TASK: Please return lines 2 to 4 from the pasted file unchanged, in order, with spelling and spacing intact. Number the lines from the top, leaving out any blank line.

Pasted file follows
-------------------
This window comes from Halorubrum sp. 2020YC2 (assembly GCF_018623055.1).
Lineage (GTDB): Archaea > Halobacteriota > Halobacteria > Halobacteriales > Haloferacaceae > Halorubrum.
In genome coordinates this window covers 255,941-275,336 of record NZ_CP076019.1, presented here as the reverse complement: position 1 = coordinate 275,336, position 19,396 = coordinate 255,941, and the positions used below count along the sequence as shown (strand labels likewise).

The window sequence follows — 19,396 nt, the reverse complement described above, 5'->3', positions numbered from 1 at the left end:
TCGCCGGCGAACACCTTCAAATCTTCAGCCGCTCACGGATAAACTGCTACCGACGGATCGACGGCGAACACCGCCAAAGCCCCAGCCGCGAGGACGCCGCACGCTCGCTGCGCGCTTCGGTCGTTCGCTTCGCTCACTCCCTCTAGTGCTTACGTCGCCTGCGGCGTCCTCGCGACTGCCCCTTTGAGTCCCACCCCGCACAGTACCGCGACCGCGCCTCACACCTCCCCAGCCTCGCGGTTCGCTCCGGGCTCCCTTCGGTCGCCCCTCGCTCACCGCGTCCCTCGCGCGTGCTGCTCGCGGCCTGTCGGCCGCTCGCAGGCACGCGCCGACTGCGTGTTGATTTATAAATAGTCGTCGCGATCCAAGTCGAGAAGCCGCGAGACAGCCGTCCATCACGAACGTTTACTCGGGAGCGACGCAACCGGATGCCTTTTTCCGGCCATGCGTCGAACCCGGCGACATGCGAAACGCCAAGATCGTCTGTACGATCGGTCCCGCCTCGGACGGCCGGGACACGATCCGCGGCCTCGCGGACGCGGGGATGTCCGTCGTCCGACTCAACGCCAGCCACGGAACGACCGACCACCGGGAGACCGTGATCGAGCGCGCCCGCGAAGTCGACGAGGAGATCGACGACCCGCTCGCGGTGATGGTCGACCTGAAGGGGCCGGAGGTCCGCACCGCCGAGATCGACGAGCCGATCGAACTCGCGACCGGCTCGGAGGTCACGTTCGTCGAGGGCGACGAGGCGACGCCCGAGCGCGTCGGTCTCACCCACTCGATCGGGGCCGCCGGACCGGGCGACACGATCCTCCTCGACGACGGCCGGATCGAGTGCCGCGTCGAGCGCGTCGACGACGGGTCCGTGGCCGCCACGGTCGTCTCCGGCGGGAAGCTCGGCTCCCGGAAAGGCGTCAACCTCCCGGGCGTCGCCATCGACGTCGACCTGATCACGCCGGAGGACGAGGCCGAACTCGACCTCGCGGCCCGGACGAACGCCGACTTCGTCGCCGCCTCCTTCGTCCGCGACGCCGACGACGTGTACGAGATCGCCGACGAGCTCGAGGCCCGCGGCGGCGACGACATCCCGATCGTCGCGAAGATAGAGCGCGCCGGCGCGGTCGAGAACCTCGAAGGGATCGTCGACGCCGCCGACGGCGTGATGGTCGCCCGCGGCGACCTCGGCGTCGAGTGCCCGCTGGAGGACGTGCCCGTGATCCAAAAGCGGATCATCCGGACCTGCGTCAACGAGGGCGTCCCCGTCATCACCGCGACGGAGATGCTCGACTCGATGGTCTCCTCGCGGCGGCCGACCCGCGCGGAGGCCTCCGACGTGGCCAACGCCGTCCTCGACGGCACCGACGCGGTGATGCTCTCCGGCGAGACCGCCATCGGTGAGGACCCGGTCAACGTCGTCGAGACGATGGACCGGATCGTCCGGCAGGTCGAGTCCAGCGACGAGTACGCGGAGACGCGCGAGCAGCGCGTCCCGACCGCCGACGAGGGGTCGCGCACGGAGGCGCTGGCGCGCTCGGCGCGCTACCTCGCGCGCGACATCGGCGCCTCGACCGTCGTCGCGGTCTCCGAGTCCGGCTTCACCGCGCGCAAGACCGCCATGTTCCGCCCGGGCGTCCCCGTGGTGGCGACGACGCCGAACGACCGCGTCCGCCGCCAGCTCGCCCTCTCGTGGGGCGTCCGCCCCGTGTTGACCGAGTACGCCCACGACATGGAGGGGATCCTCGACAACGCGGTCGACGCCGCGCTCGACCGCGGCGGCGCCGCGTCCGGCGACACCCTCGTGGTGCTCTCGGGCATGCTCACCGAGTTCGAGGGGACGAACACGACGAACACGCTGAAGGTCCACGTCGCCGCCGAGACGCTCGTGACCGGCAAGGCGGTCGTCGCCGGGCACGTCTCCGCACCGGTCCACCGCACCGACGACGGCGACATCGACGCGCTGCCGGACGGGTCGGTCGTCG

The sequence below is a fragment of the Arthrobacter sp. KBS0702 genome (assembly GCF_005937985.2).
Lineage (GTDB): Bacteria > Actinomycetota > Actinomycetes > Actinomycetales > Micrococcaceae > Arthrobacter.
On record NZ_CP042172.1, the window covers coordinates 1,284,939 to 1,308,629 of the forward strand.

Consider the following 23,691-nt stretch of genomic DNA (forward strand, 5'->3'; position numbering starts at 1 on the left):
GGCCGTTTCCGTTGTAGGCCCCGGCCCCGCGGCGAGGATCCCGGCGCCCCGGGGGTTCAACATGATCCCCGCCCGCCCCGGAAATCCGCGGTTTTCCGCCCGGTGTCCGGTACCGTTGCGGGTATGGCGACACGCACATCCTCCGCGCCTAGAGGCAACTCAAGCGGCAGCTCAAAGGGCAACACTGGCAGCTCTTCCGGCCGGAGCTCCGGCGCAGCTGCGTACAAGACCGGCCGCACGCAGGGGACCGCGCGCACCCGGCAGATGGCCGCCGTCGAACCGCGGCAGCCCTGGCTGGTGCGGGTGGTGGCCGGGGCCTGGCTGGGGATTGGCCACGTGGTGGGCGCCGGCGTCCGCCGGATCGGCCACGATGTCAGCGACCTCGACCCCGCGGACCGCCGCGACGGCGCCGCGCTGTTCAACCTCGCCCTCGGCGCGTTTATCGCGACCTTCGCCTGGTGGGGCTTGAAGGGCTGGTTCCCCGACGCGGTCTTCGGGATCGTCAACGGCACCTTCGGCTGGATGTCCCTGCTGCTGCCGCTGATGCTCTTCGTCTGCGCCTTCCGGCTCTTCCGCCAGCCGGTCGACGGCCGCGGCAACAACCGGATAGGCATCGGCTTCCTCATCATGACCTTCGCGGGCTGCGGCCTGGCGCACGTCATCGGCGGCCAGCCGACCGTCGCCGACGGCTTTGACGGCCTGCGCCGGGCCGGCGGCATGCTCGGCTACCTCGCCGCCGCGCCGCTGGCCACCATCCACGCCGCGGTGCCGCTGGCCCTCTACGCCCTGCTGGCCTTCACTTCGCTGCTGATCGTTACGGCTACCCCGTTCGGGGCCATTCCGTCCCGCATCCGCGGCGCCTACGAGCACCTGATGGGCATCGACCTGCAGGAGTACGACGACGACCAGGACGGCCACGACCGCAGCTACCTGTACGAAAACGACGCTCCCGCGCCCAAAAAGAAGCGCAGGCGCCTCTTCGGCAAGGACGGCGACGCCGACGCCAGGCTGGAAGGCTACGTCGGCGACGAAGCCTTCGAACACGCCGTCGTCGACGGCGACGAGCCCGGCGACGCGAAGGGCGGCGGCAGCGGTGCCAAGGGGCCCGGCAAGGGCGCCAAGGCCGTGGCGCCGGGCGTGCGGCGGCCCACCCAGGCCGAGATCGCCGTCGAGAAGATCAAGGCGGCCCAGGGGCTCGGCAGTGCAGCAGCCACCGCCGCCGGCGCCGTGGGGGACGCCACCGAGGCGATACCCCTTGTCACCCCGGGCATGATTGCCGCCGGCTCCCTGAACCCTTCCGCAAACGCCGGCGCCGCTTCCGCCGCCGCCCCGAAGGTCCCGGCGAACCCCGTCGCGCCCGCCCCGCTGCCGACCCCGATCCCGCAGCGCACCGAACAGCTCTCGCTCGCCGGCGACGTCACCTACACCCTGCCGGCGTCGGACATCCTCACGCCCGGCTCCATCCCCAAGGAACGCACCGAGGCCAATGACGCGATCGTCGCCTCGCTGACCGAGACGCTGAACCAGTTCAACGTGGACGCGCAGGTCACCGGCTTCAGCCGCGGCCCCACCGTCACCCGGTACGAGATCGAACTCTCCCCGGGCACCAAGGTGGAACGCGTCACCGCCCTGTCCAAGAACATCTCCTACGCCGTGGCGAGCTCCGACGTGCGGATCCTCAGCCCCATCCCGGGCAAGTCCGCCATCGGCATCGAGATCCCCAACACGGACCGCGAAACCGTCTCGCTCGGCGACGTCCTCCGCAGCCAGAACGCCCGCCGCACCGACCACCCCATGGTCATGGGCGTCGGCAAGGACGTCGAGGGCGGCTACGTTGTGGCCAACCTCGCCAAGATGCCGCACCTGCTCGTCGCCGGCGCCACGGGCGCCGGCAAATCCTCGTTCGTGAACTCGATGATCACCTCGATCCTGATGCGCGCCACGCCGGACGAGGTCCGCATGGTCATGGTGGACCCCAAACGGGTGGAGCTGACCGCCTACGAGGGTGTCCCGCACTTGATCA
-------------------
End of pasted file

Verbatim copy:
Lineage (GTDB): Archaea > Halobacteriota > Halobacteria > Halobacteriales > Haloferacaceae > Halorubrum.
In genome coordinates this window covers 255,941-275,336 of record NZ_CP076019.1, presented here as the reverse complement: position 1 = coordinate 275,336, position 19,396 = coordinate 255,941, and the positions used below count along the sequence as shown (strand labels likewise).

The window sequence follows — 19,396 nt, the reverse complement described above, 5'->3', positions numbered from 1 at the left end: